Chester Congdon did not grow up wealthy, it wasn’t until he became a self-taught lawyer who worked with Henry Oliver the owner of the Oliver Mining Company. As his attorney Chester rose to be one of the wealthiest people in Minnesota. After the Oliver Mining Company was sold, Chester started two new mining companies, the Congdon formed two new companies Chemung Iron Company (with Henry Oliver) and the Canisteo Mining Company (with Guilford Hartley). These companies continued ti build Chester’s wealth and solidify him as one of the most influential citizens of Duluth and Minnesota. With Chester’s fortune he owned many properties with the pride and joy being the Glensheen estate built in Duluth Minnesota. This mansion was completed in 1908 and is a 32,000 Sq. ft, 22-acre estate on the shores of Lake Superior.
The Smoking Den at Glensheen doubled as Chester Congdon’s office. The design of this room is currently attributed to John Bradstreet, a famous interior designer from Minneapolis. Throughout the room the wood you see is a Japanese cyprus. Another part of the den that many people notice is the water lily motif lights that were made by the Handicraft Guild of Minneapolis. The walls of the Smoking Den are also very unique, they were originally golden bronze burlap paper, today they are a grasscloth wall covering. There is also a state of the art intercom system that was closed circuit and could communicate with guests and servants all over the estate. The Smoking Den is filled with unique artifacts that speak to Chester’s taste and interests, to learn more about these artifacts, keep reading.
The first item you might not know a lot about is the bronze sculpture on the fireplace mantel. This statue was made by Cyrus Dallin as a part of his “Epic of the Indian” statue group. The statue on the mantel is known as the “Medicine Man”. Dallin is also known for the famous Paul Revere statue in Boston and the Angel Moroni in Salt Lake City. Dallin was a man of many talents and is also the proud winner of a bronze medal in archery in the 1904 Olympics. Chester bought this statue from the Art Institute of Chicago in 1914 for $425.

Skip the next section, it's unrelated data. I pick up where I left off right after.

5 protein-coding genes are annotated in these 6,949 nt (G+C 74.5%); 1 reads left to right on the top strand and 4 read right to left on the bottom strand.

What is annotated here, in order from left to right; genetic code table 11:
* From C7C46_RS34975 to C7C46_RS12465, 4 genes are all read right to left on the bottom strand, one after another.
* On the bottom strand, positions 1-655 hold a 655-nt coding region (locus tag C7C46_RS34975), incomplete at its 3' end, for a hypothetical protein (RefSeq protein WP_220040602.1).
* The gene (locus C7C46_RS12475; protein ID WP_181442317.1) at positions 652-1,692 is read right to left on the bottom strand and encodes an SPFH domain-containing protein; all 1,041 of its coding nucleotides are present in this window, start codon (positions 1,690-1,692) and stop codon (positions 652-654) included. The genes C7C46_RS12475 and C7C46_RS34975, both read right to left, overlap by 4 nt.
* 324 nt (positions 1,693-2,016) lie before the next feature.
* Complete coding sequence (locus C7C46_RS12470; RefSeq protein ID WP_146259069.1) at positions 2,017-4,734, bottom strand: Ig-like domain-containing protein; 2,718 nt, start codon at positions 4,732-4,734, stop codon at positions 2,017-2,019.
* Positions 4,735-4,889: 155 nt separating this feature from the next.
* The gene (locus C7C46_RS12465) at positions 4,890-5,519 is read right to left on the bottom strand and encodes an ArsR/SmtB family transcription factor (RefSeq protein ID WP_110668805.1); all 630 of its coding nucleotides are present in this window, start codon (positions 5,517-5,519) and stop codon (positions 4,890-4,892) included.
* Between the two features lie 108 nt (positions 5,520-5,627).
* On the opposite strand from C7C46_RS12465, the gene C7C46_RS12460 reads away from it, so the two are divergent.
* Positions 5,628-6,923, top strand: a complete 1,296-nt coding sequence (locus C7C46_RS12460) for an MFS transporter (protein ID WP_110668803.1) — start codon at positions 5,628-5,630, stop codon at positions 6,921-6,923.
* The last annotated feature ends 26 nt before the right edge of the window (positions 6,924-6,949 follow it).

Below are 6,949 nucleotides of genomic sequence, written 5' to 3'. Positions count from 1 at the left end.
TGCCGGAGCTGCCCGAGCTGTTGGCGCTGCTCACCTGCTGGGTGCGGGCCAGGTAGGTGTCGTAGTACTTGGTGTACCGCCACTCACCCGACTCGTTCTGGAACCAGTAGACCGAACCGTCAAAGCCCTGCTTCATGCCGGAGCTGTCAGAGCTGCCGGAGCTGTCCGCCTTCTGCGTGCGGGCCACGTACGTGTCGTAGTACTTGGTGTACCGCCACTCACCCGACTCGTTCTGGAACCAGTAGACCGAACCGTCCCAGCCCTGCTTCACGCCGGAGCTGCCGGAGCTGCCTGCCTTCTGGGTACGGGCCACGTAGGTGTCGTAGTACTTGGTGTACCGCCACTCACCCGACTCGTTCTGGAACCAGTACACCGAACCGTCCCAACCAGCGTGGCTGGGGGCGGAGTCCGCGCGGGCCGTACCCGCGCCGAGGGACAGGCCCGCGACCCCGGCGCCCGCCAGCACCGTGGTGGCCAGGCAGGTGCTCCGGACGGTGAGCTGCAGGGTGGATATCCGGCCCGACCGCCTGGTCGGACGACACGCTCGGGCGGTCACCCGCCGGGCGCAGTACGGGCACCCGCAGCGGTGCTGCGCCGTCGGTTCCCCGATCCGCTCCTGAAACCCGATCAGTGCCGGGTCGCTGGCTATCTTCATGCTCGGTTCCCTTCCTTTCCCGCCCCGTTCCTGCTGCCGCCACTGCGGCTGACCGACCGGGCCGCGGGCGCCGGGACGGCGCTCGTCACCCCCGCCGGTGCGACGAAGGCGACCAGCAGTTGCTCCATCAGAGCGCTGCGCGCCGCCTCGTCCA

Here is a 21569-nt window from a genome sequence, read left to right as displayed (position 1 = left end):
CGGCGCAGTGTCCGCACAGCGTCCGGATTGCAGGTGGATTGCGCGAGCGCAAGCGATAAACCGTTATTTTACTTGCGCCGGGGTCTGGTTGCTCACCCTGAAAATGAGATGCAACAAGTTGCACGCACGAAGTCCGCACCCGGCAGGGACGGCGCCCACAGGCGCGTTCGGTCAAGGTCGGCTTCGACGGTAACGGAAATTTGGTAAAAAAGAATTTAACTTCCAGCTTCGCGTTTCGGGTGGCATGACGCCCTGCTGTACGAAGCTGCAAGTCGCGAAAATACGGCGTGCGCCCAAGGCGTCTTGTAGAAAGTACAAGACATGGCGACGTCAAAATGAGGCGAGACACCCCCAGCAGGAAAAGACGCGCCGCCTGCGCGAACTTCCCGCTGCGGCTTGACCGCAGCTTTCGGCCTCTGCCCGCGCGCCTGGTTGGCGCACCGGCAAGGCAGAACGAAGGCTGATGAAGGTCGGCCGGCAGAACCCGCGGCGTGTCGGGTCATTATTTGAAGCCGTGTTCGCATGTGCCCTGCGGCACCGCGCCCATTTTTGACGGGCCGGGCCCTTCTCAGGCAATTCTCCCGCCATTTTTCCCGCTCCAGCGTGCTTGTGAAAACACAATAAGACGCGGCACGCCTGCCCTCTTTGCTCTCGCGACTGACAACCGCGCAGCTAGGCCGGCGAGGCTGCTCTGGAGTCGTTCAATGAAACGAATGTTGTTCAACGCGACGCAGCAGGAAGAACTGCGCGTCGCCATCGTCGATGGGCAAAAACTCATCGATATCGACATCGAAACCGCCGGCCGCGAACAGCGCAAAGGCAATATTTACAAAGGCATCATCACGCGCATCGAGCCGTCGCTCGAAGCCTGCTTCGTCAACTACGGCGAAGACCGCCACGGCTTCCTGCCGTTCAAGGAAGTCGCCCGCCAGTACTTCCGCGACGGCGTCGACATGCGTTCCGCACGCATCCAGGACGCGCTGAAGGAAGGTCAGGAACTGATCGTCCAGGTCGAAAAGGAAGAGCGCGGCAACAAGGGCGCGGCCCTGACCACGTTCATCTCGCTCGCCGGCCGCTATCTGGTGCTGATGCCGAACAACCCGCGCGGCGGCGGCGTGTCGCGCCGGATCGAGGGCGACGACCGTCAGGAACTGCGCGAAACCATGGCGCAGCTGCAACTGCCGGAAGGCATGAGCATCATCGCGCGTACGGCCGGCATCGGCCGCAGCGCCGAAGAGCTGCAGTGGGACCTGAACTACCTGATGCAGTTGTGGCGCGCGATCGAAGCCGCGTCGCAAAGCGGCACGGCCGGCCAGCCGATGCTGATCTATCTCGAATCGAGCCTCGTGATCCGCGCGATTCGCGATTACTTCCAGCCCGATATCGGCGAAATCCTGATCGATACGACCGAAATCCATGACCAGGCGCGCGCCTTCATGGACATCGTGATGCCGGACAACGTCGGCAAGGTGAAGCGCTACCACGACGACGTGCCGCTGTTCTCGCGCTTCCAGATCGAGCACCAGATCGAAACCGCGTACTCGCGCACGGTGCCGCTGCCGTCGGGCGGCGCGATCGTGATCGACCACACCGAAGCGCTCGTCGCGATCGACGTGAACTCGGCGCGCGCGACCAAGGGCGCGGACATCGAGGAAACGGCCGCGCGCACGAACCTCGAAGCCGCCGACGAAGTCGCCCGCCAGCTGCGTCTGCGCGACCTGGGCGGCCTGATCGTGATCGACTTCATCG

The second item we want to highlight is the lion’s head and foot andirons. These bronze and iron andirons were designed and manufactured by the E. F. Caldwell Company of New York, NY. The Congdon’s most likely heard of Caldwell at the 1893 World Fair where much of Caldwell’s work was displayed.
The third item we think is worth mentioning is the colored photograph of Mt. Shasta in California. Clara grew up in California so this may be why Chester took a liking to this particular photo. It is important to note that this photo was hand colored film. The ability to produced colored film was not possible until 1935 when Kodak’s Kodachrome was available to the general public.
The last item we are going to take a look at is one that is often missed due to its size, but once seen demands the attention of the onlooker because of its unique and talented creation. This item is the framed wood carving by Steiner. The Steiner family carved folksy sceneries after paintings from famous German and Austrian painters of the 19th century. They did the carvings in different sizes and small editions. The woodcarvings of Steiner were exhibited in some world exhibitions and can be found in several museums today. This one was purchased in Europe in 1905 for 250 francs. If you look closely you can see the ridges and talent required to make this wood slab come to life.